On top of that, Arkansas' measure did not include a provision allowing people to grow their own pot. And medical businesses would have been allowed to sell cannabis at their existing locations. With a limited number of dispensary licenses available, opponents argued that this would give current sellers first dibs on the new crop of cannabis consumers, Angell says. "There certainly was a sense among advocates that this is just sort of a self-serving money grab by the existing medical cannabis industry," some of the main financial backers of the campaign.

In some states, opposition came from big GOP names—and pro-marijuana advocates.

In 2020, South Dakota Governor Kristi Noem (R) came out as a vocal opponent to an initiative in the state to legalize recreational marijuana. Ahead of the election, she released an advertisement telling voters to reject the measure. When it passed, her administration challenged it in court. And in 2021, the South Dakota Supreme Court struck the initiative down, ruling that it was unconstitutional. This year, Noem said she'd respect voters decision on the revised measure, called Measure 27, but declined to back it, instead voicing support for medical marijuana efforts. With 53 percent of voters voting against it, Measure 27 failed. 

In Arkansas, current Governor Asa Hutchinson, a Republican, and now-incoming Republican Gov. Sarah Huckabee Sanders staunchly opposed the ballot measure to legalize recreational pot. "I don't think that with the drug epidemic that we have across this state, frankly across the country, that adding and giving more access to that does anything to benefit Arkansas,” Huckabee Sanders said.

Berman told me he was particularly struck by what he saw as “a significantly more vocal political establishment” actively attacking the measure in Arkansas. “They all were out there saying, ‘This is important’ and ‘pay attention, vote against this.’ And I think those things matter, especially at the margins.” “This is a pretty big ask for anybody,” he adds. “But even more so when popular state leaders are against it.”

At the same time, advocates with the Arkansas chapter of NORML, the National Organization for the Reform of Marijuana Laws, a local marijuana advocacy group that’s supporting an initiative for 2024, joined Hutchinson and Huckabee Sanders in opposition to this year's ballot measure. In July, the treasurer of the group told a local news station its 2024 ballot measure, which would allow the expungement of records and home grows, was “the only people-oriented option.” Pro-marijuana critics of the 2022 measure also objected to how much it would benefit existing medical marijuana businesses and the police, Packer says. Together, the measure seems to have managed to turn off conservative swing voters and marijuana advocates alike. It failed 56 to 44 percent.

North Dakota's Measure 2 saw opposition from the North Dakota Medical Association, which said that easier access to cannabis may lead to an increase in bad health outcomes like mental health problems and emergency room visits. Law enforcement groups including the North Dakota Police Chief’s Association and the North Dakota Sheriff’s and Deputies Association also opposed the measure, arguing that legalizing marijuana creates more crime, not less, by increasing DUIs and providing a gateway drug to harder, illegal substances. (The research on these claims is mixed, and more study is needed.) It failed with nearly 55 percent of voters saying "No."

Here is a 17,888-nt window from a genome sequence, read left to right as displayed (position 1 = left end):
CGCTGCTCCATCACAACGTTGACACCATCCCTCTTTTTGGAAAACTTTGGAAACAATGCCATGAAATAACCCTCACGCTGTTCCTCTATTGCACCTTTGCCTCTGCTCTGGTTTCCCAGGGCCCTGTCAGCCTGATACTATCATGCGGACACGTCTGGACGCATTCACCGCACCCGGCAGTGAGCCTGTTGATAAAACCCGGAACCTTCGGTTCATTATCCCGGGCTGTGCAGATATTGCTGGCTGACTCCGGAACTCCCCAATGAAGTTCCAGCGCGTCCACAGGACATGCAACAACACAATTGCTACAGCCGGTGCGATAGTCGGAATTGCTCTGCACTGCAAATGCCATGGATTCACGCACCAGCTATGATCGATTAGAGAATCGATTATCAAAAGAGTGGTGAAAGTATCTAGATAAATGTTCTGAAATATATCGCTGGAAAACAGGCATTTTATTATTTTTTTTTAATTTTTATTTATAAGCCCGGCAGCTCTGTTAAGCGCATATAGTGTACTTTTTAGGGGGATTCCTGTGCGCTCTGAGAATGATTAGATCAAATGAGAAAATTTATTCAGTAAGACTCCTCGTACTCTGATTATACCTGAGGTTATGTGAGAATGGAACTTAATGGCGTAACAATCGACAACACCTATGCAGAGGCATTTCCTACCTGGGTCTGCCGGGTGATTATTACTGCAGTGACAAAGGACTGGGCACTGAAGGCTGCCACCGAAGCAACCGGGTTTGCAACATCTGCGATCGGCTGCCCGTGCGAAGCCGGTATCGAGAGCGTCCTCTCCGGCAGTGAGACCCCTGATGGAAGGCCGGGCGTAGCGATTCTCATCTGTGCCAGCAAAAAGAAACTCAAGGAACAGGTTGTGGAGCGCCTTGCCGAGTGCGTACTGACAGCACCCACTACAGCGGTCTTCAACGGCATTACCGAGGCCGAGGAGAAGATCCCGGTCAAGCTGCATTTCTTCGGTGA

This was a midterm election under an unpopular Democratic president. 

In general, Packer points out, younger, liberal Americans are most supportive of cannabis legalization. And at the same time, older, conservative Americans are not. And unfortunately for weed advocates, in a midterm year, particularly with an unpopular Democratic president, the people most likely to show up are also those least likely to vote in favor of marijuana, generally speaking.

Take South Dakota: Angell notes that the state first voted in favor of legalizing in 2020, a presidential election year. After the initiative was overturned by the courts, supporters presented a slimmed-down version to voters this year, and it failed. While it’s unclear exactly why that was the case, Angell suspects the timing of a midterm was a “significant factor.”

After the lessons learned in 2022, Berman says the ballot measures may have better luck next time, as more voters turn out for the next presidential election. “I won't be surprised if some—maybe all—the states that said ‘no’ this round will at least include a serious effort to do it again in 2024.”

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Mother Jones was founded as a nonprofit in 1976 because we knew corporations and billionaires wouldn't fund the type of hard-hitting journalism we set out to do.

Today, reader support makes up about two-thirds of our budget, allows us to dig deep on stories that matter, and lets us keep our reporting free for everyone. If you value what you get from Mother Jones, please join us with a tax-deductible donation today so we can keep on doing the type of journalism 2022 demands.